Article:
The new façade had a portico, which was unfortunately destroyed by a tornado in 1634. Pope Urbanus VIII (1623-1644) subsequently hired the architect Luigi Arrigucci (1575-after 1652) from Florence to build a new façade. What we see today, is Arrigucci’s creation. Under the direction of the architect Carlo Gimach (1651-1730) the interior of the church was then also remodelled. Gimach was from the island of Malta and had Maltese, French and Palestinian roots. He is buried in this church. More restorations were ordered in the nineteenth century under the popes Pius VII (1800-1823) and Pius IX (1846-1878), while in the twentieth century the American cardinal James Francis McIntyre (1886-1979) had much work done. In spite of all these efforts, the church suffered from instability. As was already mentioned, it had been built on a platform or balcony, on the remains of an apartment block and over an alley. After hundreds of years these foundations proved to be insufficient and the church had to be closed for twenty years. It was not until 2000 that the doors were reopened, and the next year – perhaps to make amends – the Adorazione Perpetua was instituted.

Things to see

No matter how interesting the history of the Sant’Anastasia may be, people looking for art with a capital A have no reason to visit this church. The façade of the church is plain and simple. It basically consists of brick and decorations made of limestone. In the large triangular pediment we see the coat-of-arms of Pope Urbanus VIII, featuring the three bees of the Barberini family (his real name was Maffeo Barberini). The church has two bell-towers, but only the one on the left actually has bells. Above the entrance are the words ADOREMUS – ‘let us adore’ – but putting this invitation into practice is easier said than done these days.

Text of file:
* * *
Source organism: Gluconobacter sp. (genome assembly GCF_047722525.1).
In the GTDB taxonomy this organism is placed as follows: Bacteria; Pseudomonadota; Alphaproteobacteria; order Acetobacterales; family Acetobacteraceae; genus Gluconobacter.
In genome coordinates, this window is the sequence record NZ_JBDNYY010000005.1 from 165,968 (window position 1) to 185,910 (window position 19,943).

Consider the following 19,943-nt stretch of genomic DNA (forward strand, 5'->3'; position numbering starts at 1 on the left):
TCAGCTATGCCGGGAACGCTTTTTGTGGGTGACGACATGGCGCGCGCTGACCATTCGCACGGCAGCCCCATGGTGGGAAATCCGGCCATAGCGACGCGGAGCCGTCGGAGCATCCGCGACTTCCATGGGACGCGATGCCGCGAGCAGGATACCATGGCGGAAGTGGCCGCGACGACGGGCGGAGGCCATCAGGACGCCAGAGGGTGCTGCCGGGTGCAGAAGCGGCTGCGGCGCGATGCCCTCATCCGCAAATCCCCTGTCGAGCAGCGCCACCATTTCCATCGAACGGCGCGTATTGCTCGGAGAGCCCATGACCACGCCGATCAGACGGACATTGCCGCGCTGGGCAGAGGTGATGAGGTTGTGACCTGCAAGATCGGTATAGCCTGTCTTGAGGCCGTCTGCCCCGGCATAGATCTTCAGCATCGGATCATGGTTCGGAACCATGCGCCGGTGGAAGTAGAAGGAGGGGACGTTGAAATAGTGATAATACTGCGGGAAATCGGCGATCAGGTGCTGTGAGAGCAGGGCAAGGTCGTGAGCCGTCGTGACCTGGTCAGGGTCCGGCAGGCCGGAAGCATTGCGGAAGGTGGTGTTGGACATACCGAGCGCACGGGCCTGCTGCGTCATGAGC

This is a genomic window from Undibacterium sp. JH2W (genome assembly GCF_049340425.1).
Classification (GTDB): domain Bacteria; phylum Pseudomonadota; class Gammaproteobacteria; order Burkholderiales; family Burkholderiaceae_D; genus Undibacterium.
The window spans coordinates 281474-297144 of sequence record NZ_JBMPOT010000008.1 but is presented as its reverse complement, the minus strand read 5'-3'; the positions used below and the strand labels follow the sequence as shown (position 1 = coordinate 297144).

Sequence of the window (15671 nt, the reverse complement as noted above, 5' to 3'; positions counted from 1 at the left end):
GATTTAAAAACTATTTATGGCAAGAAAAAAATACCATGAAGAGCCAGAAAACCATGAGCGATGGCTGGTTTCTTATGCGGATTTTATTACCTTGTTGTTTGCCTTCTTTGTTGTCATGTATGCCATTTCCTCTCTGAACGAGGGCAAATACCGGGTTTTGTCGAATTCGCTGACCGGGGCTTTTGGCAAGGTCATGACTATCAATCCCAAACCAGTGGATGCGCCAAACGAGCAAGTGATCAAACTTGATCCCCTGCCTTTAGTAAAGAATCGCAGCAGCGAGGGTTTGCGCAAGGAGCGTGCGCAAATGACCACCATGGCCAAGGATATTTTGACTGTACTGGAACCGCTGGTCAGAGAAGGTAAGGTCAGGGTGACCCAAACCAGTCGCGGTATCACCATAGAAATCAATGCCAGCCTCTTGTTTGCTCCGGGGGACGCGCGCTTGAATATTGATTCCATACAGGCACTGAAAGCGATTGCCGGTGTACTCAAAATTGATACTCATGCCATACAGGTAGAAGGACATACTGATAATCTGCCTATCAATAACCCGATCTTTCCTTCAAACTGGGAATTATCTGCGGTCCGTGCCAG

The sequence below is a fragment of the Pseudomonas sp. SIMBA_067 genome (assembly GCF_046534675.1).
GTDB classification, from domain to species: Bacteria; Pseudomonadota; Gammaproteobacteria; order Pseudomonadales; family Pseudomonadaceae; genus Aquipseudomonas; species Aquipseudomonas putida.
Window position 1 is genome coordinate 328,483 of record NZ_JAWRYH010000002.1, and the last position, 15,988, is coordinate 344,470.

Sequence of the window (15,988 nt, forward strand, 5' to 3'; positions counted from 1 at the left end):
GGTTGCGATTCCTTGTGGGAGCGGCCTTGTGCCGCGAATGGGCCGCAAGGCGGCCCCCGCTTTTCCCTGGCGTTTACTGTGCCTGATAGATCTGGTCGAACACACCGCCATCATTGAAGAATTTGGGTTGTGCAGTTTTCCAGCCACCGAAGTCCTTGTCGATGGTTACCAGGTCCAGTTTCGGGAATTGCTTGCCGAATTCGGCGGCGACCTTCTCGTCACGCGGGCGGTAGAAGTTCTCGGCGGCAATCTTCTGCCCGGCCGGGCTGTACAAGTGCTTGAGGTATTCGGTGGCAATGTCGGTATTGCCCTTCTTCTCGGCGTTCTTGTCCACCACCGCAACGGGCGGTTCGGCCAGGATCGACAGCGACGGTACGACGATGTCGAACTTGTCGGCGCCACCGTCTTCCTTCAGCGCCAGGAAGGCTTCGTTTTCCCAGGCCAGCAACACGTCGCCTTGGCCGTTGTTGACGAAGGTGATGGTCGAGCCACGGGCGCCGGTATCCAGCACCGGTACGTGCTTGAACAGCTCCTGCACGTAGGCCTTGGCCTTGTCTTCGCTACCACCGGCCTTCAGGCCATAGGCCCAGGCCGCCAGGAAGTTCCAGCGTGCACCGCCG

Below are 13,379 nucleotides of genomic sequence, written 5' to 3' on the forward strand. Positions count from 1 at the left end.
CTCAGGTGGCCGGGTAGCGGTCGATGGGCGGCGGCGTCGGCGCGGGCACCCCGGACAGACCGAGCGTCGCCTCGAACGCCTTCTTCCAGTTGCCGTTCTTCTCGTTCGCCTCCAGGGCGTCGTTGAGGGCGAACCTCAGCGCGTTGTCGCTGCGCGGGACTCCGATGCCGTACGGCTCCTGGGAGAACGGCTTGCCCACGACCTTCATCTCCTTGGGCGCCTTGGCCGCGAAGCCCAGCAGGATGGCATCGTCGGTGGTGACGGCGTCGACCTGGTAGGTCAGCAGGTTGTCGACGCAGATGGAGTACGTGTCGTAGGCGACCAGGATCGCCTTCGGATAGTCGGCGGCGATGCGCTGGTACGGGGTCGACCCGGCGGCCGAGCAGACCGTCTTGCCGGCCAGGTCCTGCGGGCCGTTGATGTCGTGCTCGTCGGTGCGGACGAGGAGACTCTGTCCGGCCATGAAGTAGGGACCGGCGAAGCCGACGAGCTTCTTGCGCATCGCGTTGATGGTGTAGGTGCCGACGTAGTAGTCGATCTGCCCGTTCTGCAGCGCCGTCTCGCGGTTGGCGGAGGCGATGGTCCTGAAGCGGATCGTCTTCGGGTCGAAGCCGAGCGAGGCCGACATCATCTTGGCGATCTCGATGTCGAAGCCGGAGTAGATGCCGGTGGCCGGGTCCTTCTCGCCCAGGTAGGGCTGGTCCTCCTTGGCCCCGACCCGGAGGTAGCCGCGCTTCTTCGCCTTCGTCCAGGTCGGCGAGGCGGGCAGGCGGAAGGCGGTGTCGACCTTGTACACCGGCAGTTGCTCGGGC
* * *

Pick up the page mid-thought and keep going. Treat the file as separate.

Ceiling of the church.

The church has a Baroque interior, where we see the whitewashed walls contrast sharply with the colourful ceiling and the floor. Unfortunately the medieval Cosmatesque floor was lost in the eighteenth-century renovation. This renovation had been commissioned by the Portuguese cardinal Nuno da Cunha e Ataíde (1664-1750), whose coat-of-arms features prominently on the triumphal arch, where it is supported by two angels and a putto. The angels are holding a scroll that has the cardinal’s name on it and the year 1722. Below the red cardinal’s hat we read the letters IHS, which suggests that the cardinal was a Jesuit. The coat-of-arms on the floor is that of James Francis McIntyre. Along the walls are Roman columns that must have once had a supportive function, but now only serve decorative purposes. The columns are not identical and must therefore have been taken from several different buildings as spolia.